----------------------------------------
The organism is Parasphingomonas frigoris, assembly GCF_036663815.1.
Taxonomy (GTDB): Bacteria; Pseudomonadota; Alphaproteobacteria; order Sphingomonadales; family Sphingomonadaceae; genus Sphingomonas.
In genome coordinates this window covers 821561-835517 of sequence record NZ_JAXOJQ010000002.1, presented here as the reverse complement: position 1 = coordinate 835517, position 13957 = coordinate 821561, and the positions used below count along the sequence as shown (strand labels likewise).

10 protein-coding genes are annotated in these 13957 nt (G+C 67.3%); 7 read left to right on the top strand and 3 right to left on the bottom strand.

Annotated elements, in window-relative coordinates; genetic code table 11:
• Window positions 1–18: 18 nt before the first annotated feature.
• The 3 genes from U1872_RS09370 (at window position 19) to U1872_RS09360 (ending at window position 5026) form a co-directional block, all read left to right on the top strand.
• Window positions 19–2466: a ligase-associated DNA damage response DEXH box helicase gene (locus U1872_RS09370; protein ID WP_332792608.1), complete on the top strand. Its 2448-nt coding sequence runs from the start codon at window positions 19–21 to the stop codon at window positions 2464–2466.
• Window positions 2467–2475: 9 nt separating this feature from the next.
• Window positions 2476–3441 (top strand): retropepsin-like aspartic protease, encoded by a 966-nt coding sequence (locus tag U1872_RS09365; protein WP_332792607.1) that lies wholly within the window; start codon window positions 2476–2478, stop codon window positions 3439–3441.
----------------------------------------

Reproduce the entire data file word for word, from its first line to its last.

The organism is Parasphingomonas frigoris, assembly GCF_036663815.1.
Taxonomy (GTDB): Bacteria; Pseudomonadota; Alphaproteobacteria; order Sphingomonadales; family Sphingomonadaceae; genus Sphingomonas.
In genome coordinates this window covers 821561-835517 of sequence record NZ_JAXOJQ010000002.1, presented here as the reverse complement: position 1 = coordinate 835517, position 13957 = coordinate 821561, and the positions used below count along the sequence as shown (strand labels likewise).

10 protein-coding genes are annotated in these 13957 nt (G+C 67.3%); 7 read left to right on the top strand and 3 right to left on the bottom strand.

Annotated elements, in window-relative coordinates; genetic code table 11:
• Window positions 1–18: 18 nt before the first annotated feature.
• The 3 genes from U1872_RS09370 (at window position 19) to U1872_RS09360 (ending at window position 5026) form a co-directional block, all read left to right on the top strand.
• Window positions 19–2466: a ligase-associated DNA damage response DEXH box helicase gene (locus U1872_RS09370; protein ID WP_332792608.1), complete on the top strand. Its 2448-nt coding sequence runs from the start codon at window positions 19–21 to the stop codon at window positions 2464–2466.
• Window positions 2467–2475: 9 nt separating this feature from the next.
• Window positions 2476–3441 (top strand): retropepsin-like aspartic protease, encoded by a 966-nt coding sequence (locus tag U1872_RS09365; protein WP_332792607.1) that lies wholly within the window; start codon window positions 2476–2478, stop codon window positions 3439–3441.